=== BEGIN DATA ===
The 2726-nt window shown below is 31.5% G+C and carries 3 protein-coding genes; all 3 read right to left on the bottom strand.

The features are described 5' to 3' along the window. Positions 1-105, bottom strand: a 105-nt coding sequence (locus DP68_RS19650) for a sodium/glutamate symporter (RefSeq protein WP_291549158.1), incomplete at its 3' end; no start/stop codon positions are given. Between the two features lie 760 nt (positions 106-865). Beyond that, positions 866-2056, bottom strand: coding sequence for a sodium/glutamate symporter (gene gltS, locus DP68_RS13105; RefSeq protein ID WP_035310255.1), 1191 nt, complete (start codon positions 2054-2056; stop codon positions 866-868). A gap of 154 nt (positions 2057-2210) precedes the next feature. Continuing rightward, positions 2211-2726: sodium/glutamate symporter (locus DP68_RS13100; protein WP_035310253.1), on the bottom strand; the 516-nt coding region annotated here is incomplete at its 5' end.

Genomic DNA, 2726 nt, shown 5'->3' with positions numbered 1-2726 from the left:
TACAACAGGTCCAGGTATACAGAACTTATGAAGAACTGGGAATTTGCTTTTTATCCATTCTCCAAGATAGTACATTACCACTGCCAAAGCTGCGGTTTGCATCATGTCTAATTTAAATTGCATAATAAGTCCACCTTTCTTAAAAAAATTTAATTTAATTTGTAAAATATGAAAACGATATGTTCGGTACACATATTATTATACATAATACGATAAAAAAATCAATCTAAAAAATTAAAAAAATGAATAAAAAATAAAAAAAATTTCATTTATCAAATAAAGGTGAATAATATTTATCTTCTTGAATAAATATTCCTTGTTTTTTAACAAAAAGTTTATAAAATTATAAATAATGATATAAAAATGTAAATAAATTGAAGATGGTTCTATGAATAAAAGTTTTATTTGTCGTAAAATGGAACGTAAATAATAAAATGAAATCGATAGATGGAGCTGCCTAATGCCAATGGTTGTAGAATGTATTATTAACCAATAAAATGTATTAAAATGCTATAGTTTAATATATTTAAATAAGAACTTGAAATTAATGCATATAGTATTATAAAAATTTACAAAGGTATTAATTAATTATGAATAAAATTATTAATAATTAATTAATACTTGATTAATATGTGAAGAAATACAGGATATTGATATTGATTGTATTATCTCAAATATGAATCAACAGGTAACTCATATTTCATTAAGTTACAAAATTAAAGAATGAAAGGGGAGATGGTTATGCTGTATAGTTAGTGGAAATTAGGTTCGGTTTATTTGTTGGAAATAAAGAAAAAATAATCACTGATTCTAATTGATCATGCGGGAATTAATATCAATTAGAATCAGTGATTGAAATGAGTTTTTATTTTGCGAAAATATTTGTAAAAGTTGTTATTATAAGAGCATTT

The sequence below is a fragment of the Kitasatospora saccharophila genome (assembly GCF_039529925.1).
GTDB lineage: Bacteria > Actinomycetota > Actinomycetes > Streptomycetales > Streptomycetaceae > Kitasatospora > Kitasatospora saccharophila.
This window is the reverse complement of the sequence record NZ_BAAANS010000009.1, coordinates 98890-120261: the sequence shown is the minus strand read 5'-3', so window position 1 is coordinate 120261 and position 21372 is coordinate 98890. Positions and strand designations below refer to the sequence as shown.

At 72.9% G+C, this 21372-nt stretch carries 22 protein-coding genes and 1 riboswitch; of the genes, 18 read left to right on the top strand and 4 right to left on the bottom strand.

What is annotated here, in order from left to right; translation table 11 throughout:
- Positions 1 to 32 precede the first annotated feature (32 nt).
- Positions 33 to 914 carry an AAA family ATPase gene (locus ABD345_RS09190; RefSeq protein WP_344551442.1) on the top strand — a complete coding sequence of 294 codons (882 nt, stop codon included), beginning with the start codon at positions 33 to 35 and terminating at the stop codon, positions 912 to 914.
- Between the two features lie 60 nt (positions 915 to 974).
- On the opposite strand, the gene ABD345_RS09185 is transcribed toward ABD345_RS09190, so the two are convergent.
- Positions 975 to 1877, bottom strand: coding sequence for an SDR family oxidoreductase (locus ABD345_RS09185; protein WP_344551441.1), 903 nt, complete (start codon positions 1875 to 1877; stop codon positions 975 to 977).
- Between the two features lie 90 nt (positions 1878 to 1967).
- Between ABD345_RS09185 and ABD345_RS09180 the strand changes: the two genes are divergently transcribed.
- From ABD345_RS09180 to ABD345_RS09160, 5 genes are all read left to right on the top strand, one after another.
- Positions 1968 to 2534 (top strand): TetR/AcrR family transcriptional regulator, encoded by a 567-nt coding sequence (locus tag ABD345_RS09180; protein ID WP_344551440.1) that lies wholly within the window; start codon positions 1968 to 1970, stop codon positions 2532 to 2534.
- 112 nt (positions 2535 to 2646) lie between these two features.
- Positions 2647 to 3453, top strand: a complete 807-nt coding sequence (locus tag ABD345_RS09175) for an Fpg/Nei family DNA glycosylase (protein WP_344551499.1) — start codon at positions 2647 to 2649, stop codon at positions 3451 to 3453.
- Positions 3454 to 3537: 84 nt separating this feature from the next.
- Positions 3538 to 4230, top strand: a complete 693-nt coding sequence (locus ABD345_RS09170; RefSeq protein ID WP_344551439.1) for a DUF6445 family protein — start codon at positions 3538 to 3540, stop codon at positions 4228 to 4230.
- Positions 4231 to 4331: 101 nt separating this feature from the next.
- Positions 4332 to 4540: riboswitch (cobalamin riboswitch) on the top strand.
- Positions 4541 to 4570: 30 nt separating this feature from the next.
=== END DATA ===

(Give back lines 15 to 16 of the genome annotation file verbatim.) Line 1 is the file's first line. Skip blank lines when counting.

- Between the two features lie 90 nt (positions 1878 to 1967).
- Between ABD345_RS09185 and ABD345_RS09180 the strand changes: the two genes are divergently transcribed.